by Lisanne Brummelhuis in

This week’s Time Magazine is all about money. On the cover two piles of banknotes: a high pile of dollar bills and a much smaller one of the same green bills. The supporting text ‘the richest 20% of households own 85% of the wealth’ is almost superfluous. The ideal of the American Dream that everyone who is willing to work hard will eventually reach the top doesn’t seem to count anymore. Although achieving the American Dream was not the reason that brought me to New York, it’s impossible to ignore the current economic changes.

Three weeks ago, on September 17th, I walked into the beginning of NYC’s ‘Protest for American Revolution.’ This revolution named Occupy Wall Street aims to return the United States back into the hands of it's individual citizens and is still going on today. Inspired by the Arab uprisings and announced on the Internet, the people participating in this occupation are united by ‘the opposition to the principle that has come to dominate not only our economic lives but our entire lives: profit over and above all else.’ As we all know this caused a damaging financial crisis and the corrupt elites and politicians now want the working class to pay the bill.

Where America was once the great middle-class society, the gap between the rich and poor is widening. The first days of my stay in New York the number of people living on the streets surprised me. On every street corner you find a homeless man or woman. Although comparing the situation in New York with the situation in Amsterdam may not be fair because of the difference in social services, these people living on the street made me think. New York is called the city of endless possibilities. And what the billboard for the new season of the TV series How to make it in America says, ‘Dream big or go home,’ seems to be true. New York is definitely the place where you can make it; it’s a city full of successful and wealthy people. But when, despite your dreams, you didn’t make it here, it’s not an easy place to survive. The costs of living are high and when you can’t find a job, nobody will take care of you. And that’s the case for the hundreds or even thousands of people sleeping in between the concrete skyscrapers of the city every night.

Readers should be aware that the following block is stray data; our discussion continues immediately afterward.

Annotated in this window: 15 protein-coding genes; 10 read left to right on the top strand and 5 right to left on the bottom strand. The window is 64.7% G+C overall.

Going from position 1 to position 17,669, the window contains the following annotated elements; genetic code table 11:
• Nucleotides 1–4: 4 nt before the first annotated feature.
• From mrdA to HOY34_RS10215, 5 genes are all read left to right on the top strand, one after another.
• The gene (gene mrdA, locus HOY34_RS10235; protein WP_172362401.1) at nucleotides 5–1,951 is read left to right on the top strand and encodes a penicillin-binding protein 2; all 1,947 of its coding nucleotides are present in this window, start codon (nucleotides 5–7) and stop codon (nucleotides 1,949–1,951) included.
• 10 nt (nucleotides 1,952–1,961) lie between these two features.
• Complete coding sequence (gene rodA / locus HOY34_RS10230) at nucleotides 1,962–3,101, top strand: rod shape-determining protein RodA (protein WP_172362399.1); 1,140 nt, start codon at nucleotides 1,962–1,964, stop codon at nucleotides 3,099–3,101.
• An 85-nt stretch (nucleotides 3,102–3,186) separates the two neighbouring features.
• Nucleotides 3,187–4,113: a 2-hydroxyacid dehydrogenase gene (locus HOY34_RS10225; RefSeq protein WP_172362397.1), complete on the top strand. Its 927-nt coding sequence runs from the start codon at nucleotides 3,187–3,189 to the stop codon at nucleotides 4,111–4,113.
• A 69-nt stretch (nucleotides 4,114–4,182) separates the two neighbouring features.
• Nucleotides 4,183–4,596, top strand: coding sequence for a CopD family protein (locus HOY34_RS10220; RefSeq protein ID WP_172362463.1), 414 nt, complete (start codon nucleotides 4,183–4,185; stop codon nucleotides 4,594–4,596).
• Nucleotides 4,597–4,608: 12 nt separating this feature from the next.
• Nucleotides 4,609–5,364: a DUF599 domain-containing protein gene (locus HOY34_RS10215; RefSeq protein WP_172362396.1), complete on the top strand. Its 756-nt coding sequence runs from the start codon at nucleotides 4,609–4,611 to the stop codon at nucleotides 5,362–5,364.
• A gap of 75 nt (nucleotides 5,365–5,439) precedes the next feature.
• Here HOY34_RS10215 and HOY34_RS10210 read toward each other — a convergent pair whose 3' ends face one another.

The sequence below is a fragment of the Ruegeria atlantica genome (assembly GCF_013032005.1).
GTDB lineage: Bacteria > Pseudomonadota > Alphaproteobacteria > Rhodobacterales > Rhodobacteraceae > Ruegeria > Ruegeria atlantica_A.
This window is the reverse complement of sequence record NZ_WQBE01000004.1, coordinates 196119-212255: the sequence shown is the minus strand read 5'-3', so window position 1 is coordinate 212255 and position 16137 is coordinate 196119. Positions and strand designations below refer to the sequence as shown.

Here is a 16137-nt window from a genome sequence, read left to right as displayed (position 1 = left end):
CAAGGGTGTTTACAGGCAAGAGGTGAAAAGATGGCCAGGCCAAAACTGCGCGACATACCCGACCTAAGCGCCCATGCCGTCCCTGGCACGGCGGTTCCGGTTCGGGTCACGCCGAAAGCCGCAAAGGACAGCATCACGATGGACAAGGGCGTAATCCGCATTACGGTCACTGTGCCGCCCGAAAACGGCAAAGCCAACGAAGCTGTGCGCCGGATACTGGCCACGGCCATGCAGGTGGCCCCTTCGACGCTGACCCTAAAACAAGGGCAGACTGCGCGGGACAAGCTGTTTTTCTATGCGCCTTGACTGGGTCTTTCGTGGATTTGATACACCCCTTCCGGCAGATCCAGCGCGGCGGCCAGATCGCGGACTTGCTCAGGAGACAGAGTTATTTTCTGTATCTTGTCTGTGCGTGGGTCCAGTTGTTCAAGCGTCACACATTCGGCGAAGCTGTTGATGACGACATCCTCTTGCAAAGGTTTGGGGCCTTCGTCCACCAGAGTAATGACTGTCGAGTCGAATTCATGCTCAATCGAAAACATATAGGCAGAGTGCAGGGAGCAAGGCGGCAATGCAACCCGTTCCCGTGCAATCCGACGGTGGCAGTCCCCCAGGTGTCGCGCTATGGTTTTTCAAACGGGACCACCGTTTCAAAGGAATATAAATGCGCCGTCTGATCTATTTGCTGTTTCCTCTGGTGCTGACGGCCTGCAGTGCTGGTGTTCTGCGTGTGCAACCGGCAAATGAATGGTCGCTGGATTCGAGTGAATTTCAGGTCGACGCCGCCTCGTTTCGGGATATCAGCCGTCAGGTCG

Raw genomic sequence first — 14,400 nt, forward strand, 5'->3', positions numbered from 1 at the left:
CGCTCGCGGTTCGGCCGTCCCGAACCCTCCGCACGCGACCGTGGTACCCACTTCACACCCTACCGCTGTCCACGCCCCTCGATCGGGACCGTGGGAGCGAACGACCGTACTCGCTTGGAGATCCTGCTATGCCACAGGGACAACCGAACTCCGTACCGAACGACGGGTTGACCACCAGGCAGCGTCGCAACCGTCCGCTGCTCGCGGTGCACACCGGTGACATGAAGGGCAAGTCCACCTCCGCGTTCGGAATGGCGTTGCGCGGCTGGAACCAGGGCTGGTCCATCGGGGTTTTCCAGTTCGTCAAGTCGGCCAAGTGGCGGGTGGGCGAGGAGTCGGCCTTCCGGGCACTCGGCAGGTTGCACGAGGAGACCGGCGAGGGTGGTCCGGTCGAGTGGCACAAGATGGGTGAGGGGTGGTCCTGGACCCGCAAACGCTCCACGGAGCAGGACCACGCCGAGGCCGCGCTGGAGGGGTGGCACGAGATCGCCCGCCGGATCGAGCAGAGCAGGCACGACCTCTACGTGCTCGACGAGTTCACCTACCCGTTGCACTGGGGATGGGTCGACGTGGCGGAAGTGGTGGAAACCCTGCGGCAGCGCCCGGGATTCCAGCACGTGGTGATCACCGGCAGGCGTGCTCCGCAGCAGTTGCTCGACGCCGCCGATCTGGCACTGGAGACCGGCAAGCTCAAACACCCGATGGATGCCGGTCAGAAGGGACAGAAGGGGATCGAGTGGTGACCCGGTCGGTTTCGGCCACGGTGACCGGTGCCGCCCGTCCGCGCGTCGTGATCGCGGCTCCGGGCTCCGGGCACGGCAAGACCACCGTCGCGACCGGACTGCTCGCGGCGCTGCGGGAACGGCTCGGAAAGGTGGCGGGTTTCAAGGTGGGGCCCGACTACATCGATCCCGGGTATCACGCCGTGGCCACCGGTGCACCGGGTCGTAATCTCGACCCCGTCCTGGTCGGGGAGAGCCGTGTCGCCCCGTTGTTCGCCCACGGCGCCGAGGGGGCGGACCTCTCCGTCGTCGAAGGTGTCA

In the middle of all the anonymous homeless I pass by every day, there is one woman who draws my attention every time. She stays near the place I live and has collected a lot of stuff, which she keeps in plastic bags and boxes at a fixed spot on the street. Sometimes I see her rummaging through the trash, looking for more thrown away, useful things. Every morning she sets her stuff out on an improvised table and supported by a paper with the text ‘please take any item and make a donation’ she tries to sell some things. When it starts to rain, she covers all her treasures with pieces of cardboard boxes and prepares a spot for herself as well. On a rainy night I saw her going through the trash looking for something to eat. I felt in my pocket and found a one-dollar bill. I gave it to hear, she was so grateful and asked me to pass by her shop the next day, to see if she had something I liked. I promised to come, but I didn’t. A few days later I saw this woman again and this time I had to stop by to see her collection of books, key chains, bracelets, clothes and so on. Some things seemed to be quite new and she told me that people donate things for her shop sometimes. I asked her how she came into this situation, but she didn’t really give an answer. It seemed like she didn’t want to admit that she had no home or place to go. The only thing this woman seemed worried about was the winter cold, because of her arthritic hands. I asked if I could make some pictures of her shop, but instead of posing in front of the table herself, she wanted me to go on the picture. This homeless woman seemed to be very serious about her business and is proud of her own small market place.


I bought a pair of fleece mittens and a hat for a baby, the label was still on there, so this cute winter set has never been used before. Wherever it comes from, one day I hope to give it to a baby who can achieve the American Dream in a society where the gap between the rich and the poor has narrowed, and where the protesters on Wall Streets who are calling for real democracy, social justice and anti-corruption made a difference.